Once several years ago I was prescribed an antibiotic to treat an ear infection. I was also taking the hormonal birth control pill, and ’d heard rumblings of antibiotics making the pill less effective, so I asked the doctor at the walk in clinic I was at why that was. The doctor literally said, “Oh yeah, that’s what they say. I’m not sure. Use a second method of birth control just in case.” First of all, who is “they”? Isn’t the medical professional working with me the “they” she was talking about?! Clearly I wasn’t going to get the answers I was looking for, so I’ve taken it upon myself to do a little research.
Antibiotics work by killing bacteria in your body. This means that when you take antibiotics, some of the good bacteria in your body could also be killed. This includes good bacteria in your gut or in your vagina. That’s why digestive issues and yeast infections are more likely when you’re taking antibiotics.
Birth Control Pills and Antibiotics
Turns out, there is only one antibiotic that has been proven to decrease the effectiveness of hormonal birth control and that is rifampin. Rifampin is an antibiotic commonly used to treat tuberculosis. More common antibiotics such as penicillins do not decrease the effectiveness of the pill.
The hormonal birth control pill works by giving your body doses of the hormones estrogen and progesterone. These hormones work to stop ovulation and thicken the cervical mucus, thus preventing implantation and preventing pregnancy. Rifampin can mess with the levels of these hormones, and even causes irregular periods as a side effect if you’re not on the pill. Because rifampin messes with hormone levels, that means this drug makes other forms of hormonal birth control, a.k.a the vaginal ring, patch, or shot, less effective as well. Although you won’t likely be prescribed this antibiotic unless you’re being treated for tuberculosis, it’s still important to tell your doctor or whoever is prescribing your medicine that you’re on the pill or hormonal birth control.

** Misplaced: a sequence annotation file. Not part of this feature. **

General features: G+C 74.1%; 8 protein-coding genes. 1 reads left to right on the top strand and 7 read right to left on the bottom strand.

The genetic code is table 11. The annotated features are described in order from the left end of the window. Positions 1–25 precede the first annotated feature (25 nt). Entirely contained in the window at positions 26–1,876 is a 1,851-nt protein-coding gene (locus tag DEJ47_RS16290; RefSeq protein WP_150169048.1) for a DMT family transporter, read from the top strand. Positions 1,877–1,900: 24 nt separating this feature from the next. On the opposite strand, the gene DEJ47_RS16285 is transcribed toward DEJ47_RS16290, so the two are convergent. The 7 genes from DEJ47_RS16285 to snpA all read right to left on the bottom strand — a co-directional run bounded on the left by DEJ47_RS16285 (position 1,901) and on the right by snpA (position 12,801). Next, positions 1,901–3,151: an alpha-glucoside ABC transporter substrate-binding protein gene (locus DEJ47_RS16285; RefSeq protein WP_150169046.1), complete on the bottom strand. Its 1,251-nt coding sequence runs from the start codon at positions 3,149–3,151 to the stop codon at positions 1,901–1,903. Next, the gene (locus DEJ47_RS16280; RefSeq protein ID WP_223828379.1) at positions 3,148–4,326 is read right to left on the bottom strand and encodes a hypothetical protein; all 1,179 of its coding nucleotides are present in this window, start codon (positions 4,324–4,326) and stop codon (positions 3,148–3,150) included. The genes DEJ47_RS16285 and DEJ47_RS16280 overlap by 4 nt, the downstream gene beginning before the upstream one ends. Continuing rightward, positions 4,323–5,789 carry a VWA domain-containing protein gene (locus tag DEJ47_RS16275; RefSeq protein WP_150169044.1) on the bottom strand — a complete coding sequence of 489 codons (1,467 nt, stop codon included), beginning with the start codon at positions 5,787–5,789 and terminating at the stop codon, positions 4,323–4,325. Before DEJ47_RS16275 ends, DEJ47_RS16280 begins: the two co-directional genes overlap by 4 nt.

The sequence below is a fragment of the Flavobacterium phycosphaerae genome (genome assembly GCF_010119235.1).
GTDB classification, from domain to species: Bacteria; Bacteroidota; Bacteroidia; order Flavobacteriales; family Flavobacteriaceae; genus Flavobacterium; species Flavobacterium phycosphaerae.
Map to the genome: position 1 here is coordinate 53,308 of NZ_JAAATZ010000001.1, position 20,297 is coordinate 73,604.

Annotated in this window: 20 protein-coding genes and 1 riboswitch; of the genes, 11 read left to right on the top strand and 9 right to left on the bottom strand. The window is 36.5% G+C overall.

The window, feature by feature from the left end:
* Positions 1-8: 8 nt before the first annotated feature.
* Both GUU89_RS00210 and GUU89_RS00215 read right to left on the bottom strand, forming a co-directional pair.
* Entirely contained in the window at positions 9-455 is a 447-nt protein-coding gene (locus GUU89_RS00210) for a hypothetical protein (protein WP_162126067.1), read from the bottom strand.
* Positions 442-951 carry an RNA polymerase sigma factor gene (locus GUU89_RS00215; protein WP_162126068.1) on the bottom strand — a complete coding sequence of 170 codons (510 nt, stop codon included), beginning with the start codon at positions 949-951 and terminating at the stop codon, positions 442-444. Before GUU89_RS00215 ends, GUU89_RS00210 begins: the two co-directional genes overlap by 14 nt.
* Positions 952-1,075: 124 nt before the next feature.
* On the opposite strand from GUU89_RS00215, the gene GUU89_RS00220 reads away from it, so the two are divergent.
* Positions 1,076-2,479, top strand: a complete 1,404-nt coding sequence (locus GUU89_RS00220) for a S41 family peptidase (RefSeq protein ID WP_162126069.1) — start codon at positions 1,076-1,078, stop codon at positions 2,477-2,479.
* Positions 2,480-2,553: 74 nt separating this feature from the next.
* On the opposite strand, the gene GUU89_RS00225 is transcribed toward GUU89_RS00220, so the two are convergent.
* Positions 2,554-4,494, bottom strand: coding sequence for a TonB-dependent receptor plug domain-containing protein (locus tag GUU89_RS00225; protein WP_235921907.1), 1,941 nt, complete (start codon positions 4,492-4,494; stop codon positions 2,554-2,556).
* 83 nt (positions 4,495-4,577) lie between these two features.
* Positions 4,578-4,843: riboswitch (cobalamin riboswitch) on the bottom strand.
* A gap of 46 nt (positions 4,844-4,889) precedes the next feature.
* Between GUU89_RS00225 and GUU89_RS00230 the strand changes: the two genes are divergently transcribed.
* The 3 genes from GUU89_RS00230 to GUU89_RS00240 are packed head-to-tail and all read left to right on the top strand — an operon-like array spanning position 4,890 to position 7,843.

It is possible for other antibiotics to decrease the effectiveness of the pill if it causes you to vomit up your pill within two hours of taking it. For some peace of mind, it might be a good idea to use a secondary form of birth control, such as condoms, for the time you’re on antibiotics.
Although only rifampin decreases the effectiveness of the pill when it comes to antibiotics, other medications can mess with how well the pill or hormonal birth control is working. Some anti-HIV medications, some anti-seizure medications, and some oral antifungal medications can decrease how well hormonal birth control works. That’s why it’s ultra important to tell your doctor or whoever is prescribing you medicine that you’re on the pill. You can also explicitly ask if it will affect your birth control so you get a clear answer no matter the prescription you’re given. Antibiotics and other medications aside, the birth control pill will be most effective if you take it at the same time every day. Missing even just one day can decrease its effectiveness and lead to unwanted pregnancy.